It should come as no surprise that many members of the workforce seem to exist in a state of perpetual stress. In fact, a recent poll found that American workers are among the most stressed in the world. In addition to taking a heavy toll on people’s mental health, consistently stressed workers aren’t good for any business’s bottom line. The more emotionally distraught your team members are, the less likely they are to perform their respective job duties effectively and efficiently. That being the case, making the work experience less stressful for employees should be among the foremost priorities of every business owner. If you’re unclear on how to go about this, take the following pointers to heart.
Offer a Greater Level of Schedule Flexibility
One of the most stressful things about working is adhering to someone else’s schedule. Most full-time jobs entail getting up earlier than you’d like, suffering through a congested commute and being forced to remain at the office, regardless of whether or not your presence is truly required. Furthermore, a good portion of office workers spend sizable chunks of their days trying to appear busy. Since they’re expected to be physically present for at least 40 hours a week, many workers have to spend more time than necessary on certain projects or complete projects before their respective deadlines and simply pretend to work until their next assignments materialize.
Needless to say, this is a waste of everyone’s time. If someone has completed their daily work quota or finished a project ahead of schedule, they shouldn’t be required to hang around the office until 5:00 rolls around. Furthermore, as long as deadlines are strictly adhered to, there’s no reason to require employees to abide by a set schedule. After all, if someone’s output is the same regardless of when they come in or how late they stay, they should have a greater level of control over their own work schedule. By extension, utilizing an advanced AI platform can also help reduce the amount of unnecessary grunt work your team members are saddled with.
Allow Employees to Work Remotely
Although some business owners disparage remote work, the COVID-19 pandemic has caused many enterprises to rethink their policies regarding telecommuting. Throughout the last year, an expansive number of businesses have come to embrace remote work. At first, this was done out of pure necessity, but as the months wore on, it became increasingly clear that physical presence in a formal workplace is extremely overrated. Thanks to advances in technology, most office workers needn’t report to an office to do their jobs effectively and efficiently.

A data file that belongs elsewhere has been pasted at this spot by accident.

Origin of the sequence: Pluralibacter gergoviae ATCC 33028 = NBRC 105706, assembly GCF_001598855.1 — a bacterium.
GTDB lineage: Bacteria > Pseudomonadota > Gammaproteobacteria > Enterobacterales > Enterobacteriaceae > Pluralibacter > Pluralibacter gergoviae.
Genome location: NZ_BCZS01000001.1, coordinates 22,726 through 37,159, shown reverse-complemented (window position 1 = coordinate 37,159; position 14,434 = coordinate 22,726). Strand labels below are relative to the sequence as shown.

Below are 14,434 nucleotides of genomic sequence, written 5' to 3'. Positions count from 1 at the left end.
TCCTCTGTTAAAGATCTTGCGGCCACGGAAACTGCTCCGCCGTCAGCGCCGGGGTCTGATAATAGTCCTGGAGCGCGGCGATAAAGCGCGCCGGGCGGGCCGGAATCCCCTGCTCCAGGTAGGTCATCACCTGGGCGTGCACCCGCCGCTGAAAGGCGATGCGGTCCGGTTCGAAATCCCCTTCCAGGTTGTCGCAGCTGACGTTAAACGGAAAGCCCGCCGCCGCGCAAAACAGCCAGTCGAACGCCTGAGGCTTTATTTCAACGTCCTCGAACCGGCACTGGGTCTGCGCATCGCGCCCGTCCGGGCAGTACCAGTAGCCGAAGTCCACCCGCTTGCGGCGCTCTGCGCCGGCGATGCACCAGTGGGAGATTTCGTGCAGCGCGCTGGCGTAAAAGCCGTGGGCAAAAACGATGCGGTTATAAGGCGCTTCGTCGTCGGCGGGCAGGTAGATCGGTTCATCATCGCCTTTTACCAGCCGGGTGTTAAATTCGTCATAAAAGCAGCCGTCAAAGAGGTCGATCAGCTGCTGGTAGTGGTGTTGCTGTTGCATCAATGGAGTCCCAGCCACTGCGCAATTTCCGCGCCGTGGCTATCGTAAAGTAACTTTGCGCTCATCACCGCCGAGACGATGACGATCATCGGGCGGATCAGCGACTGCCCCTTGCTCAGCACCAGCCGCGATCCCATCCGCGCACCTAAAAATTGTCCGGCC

Additionally, as more and more people grow accustomed to working remotely, the less amenable they are to returning to the old way of doing things. Now that they’ve experienced the benefits of remote work firsthand, some members of the workforce would rather quit their jobs than go back to the office. Frankly, this is perfectly reasonable. As they’ve come to learn, physical presence is not a prerequisite for being able to do their jobs, and they’re unwilling to engage in the pointless formality of reporting to an office any longer.
Allowing your team members to work remotely can dispel a tremendous amount of job-related stress. It can also be a boon to the busy schedules of employees with small children and/or pressing family obligations. Embracing remote work can also help boost worker retention rates. Even if a team member receives a higher-paying offer from a competitor, they’re liable to turn it down if remote work isn’t part of the deal.
Be Generous with Paid Time Off
While it’s perfectly reasonable to expect your team members to work hard, it’s also important to realize that they aren’t machines. In the wake of an enormous project’s completion, you’d do well to offer employees a little bit of paid time off to de-stress and recharge their batteries. Not only will this prove conducive to reduced stress levels, it also stands to improve job performance across the board.
There’s no question that the working world is a stressful place. Between cumbersome commutes, incessant office politics and insurmountable workloads, many members of the workforce constantly find themselves at their respective breaking points. Rather than contribute to this country’s toxic culture of overwork, businesses should seek to minimize employee stress and make the work experience less harrowing. If satisfied, productive employees are what you strive for, the measures discussed above are likely to prove useful.